There have been a plethora of cases over the years in India, which have dealt with trademark infringement and passing-off in the field of pharmaceuticals. One commonality in this ample body of jurisprudence is that the benchmark of the likelihood of confusion in cases involving pharmaceuticals has to be minimum or even bare minimum. This principle was elaborated in great detail by the Supreme Court of India in the landmark case of Cadila Health care Ltd. v. Cadila Pharmaceuticals Ltd.[6] The fact that the threshold of the likelihood of confusion is quite low for such marks and cases can also be seen from the recent case of Mankind Pharma Limited v. Novakind BioSciences Private Limited, wherein the Hon’ble High Court of Delhi had granted an ex-parte ad-interim injunction in favor of the Plaintiff (Mankind), restraining the defendant from, inter alia, manufacturing and selling any pharmaceutical product bearing the suffice ‘KIND’. In this case, the Plaintiff was the proprietor of the well-known trademark MANKIND and various other marks with the suffix KIND, whereas the defendant was using the mark DEFZAKIND for its pharmaceutical preparation/medicine. For more information on this case, please visit our earlier article here.

Thus, in the present case of DISPOVAN V. DIPCOVAN, it is quite likely that had the matter gone to Court, the Court would have ruled in favor of HMD.

Related Posts

Infringement and Passing Off in Pharmaceutical Trademarks to be Minimum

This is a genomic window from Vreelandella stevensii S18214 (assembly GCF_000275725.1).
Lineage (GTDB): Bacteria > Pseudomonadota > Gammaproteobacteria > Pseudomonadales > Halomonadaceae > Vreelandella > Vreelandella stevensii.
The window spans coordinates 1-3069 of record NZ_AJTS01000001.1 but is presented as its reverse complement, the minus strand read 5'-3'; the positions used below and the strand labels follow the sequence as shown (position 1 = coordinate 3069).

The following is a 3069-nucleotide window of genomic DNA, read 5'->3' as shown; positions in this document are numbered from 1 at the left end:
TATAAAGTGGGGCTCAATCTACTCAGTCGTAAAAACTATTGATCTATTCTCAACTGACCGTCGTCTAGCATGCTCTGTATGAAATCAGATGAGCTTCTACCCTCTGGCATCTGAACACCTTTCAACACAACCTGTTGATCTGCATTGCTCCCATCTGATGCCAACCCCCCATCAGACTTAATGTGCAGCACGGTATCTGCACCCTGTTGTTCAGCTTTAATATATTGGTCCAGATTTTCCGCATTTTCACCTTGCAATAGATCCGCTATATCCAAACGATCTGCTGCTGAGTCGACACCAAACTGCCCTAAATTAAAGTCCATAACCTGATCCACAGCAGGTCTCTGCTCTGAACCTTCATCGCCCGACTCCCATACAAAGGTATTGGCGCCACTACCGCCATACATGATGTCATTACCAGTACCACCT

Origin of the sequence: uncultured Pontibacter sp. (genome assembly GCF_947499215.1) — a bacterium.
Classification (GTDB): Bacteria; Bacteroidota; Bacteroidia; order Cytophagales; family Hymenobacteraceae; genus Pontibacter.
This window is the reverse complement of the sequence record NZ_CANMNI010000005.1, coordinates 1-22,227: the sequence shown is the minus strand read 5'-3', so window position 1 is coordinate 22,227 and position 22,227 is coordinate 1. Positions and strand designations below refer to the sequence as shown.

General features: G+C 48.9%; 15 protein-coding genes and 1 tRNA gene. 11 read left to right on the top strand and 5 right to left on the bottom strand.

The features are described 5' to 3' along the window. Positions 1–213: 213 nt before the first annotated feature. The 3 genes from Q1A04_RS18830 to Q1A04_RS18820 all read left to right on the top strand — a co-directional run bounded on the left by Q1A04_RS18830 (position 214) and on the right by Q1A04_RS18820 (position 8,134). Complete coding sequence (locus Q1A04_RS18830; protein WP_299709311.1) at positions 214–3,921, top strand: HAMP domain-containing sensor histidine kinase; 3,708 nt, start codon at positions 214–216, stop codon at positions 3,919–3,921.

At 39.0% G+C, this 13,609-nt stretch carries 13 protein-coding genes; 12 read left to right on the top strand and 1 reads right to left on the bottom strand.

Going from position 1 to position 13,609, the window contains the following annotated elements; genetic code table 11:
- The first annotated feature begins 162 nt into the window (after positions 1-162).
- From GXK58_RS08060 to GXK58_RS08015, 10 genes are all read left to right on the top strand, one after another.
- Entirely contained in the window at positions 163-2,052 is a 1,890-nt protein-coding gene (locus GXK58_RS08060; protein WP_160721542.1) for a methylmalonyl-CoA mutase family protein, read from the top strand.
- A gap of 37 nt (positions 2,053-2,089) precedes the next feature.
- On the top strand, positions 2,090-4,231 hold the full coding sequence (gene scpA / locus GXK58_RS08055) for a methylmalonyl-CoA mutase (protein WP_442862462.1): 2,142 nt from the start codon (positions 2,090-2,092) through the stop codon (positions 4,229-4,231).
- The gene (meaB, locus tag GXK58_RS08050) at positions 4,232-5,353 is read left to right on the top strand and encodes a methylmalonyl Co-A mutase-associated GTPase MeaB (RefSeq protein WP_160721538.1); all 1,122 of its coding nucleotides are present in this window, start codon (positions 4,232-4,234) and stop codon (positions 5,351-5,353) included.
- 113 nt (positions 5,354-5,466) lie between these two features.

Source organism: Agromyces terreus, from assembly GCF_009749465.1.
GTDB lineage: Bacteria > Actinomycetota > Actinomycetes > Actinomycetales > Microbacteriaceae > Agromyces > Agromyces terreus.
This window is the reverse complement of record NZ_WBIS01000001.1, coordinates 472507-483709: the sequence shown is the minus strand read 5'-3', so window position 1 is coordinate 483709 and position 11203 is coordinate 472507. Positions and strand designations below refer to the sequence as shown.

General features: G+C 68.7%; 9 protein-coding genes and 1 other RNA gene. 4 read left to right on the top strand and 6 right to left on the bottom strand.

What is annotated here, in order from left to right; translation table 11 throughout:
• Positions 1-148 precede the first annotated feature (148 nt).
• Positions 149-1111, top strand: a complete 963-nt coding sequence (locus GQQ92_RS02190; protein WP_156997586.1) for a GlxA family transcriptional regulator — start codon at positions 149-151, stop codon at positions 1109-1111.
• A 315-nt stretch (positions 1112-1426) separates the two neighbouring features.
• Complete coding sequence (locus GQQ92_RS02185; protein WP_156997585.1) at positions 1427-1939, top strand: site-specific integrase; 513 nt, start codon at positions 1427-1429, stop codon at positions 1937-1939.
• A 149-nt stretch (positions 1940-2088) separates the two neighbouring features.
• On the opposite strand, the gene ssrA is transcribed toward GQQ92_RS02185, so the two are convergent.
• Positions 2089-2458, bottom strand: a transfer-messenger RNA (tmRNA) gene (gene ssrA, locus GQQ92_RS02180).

A Candid Win for Glenmark Pharmaceuticals Ltd. in Trademark Infringement Suit

[1] Indian Pharmaceuticals Industry Analysis: https://www.ibef.org/industry/indian-pharmaceuticals-industry-analysis-presentation#:~:text=India’s%20drugs%20and%20pharmaceuticals%20exports,US%24%2025%20billion%20by%202025.

[2] Covid-19 vaccination: HMD bags govt order for supply of 265 million auto disposable syringes, Business Today: https://www.businesstoday.in/coronavirus/covid-19-vaccination-hmd-bags-govt-order-265-million-auto-disposable-syringe/story/433558.html

[3] DRDO’s anti-Covid drug 2-DG: Second batch of 10,000 packets to be released tomorrow, Live Mint: https://www.livemint.com/news/india/drdos-anti-covid-drug-2-dg-second-batch-of-10-000-packets-to-be-released-tomorrow-11622037866917.html

[4] DRDO unit develops antibody detection-based kit ‘Dipcovan’, Live Mint: https://www.livemint.com/news/india/drdo-unit-develops-antibody-detection-based-kit-dipcovan-11621605550195.html

[5] Dispovan owner to urge DRDO for new name of Covid anti-body kit: Punjab News Express – https://www.punjabnewsexpress.com/health/news/dispovan-owner-to-urge-drdo-for-new-name-of-covid-anti-body-kit-138375 ; ‘DRDO Dipcovan brand too similar to Dispovan’ — Syringe maker warns govt agency of legal action, ThePrint.in – https://theprint.in/health/drdo-dipcovan-brand-too-similar-to-dispovan-syringe-maker-warns-govt-agency-of-legal-action/663425/

[6] Cadila Health care Ltd. v. Cadila Pharmaceuticals Ltd., (2001) 5 SCC 73